Reassessing China’s dinosaur ‘Pompeii’
Press release issued: 15 April 2015
New geological fieldwork in China has changed our understanding of a famous dinosaur fossil site. Up to now, the site at Lujiatun, in Liaoning Province, northeast China, was called the ‘Chinese Pompeii’ because it was assumed the animals had been killed by volcanic gases and buried at the same time under clouds of ash from erupting volcanoes.
The story is rather different, however. A new study, led by PhD student Chris Rogers from the University of Bristol, with a team of international collaborators from the UK, Ireland and Beijing, explored the rock outcrops around Lujiatun village as well as spectacular dinosaur skeletons in museums that had come from the site.
Mr Rogers said: “Without stratigraphic information of the fossils in the field, it was impossible to accurately establish a mode of death for these animals. Once we established proper placement of these fossils in the sedimentary sequence it became clear that these animals had been buried by sediments that were deposited by water and not by volcaniclastic flows.”
The project required matching of the museum specimens to the rock succession as measured in the field. In China many of the museum specimens are collected by local farmers, who often do not record much information about their finds.
“This was a fascinating project,” said Professor Mike Benton, Chris Rogers’ supervisor. “It was a privilege to be able to explore remote parts of China, and to work with colleagues in Beijing to follow up this piece of detective work.”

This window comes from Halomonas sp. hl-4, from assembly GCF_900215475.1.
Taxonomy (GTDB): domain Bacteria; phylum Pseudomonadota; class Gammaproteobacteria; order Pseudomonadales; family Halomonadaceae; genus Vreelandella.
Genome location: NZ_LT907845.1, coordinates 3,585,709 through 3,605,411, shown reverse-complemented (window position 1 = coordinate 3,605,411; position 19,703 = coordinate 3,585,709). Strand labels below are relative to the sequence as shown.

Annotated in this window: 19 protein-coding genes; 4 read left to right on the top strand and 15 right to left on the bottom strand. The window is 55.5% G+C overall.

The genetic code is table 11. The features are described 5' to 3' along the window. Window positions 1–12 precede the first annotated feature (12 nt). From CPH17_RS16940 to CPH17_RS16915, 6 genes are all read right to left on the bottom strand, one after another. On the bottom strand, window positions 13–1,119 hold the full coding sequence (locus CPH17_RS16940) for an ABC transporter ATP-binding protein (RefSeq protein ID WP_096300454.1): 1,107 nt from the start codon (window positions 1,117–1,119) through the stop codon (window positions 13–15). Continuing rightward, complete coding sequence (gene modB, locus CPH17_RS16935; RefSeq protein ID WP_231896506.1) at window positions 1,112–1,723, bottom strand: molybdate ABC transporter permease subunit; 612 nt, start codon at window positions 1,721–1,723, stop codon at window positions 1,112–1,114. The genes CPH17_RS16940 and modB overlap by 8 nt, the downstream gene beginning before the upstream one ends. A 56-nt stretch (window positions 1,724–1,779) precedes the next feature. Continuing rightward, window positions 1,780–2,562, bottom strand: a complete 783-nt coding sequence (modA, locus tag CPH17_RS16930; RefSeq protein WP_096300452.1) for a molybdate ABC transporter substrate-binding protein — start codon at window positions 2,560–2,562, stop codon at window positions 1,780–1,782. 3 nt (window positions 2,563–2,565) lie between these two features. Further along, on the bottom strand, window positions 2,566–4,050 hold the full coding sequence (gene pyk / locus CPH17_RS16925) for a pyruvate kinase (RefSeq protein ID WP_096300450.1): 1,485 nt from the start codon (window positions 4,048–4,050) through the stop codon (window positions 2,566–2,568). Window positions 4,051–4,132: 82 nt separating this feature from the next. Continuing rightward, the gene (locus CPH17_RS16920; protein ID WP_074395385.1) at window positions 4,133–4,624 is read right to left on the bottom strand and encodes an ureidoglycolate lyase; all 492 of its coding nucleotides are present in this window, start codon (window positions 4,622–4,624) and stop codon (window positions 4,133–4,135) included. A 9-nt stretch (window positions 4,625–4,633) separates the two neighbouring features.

The most common dinosaur from Lujiatun is Psittacosaurus, the ‘parrot dinosaur’, which was a small plant-eater that had a hooked, parrot-like snout. Many juveniles are known, and the specimens are often found in clusters of five or six, as if they had been overcome and buried together. However, burial was in waterborne sediments.
“It was difficult to distinguish the water-carried ash from airfall ash,” said Dr Patrick Orr from University College Dublin, “but detailed study of the rocks in the field and microscopic sections showed the characteristic evidence.”
The spectacular dinosaurs from China have amazed the world since they were first discovered in the 1990s. Understanding their unique conditions of burial will help unravel the story of why so many are so exceptionally well preserved.
The research is to be published in Palaeogeography, Palaeoclimatology, Palaeoecology.
'The Chinese Pompeii? Death and destruction of dinosaurs in the Early Cretaceous of Lujiatun, NE China' by Christopher S. Rogers, David W. Hone, Maria E. McNamara, Qi Zhao, Patrick J. Orr, Stuart L. Kearns, and Michael J. Benton in Palaeogeography, Palaeoclimatology, Palaeoecology.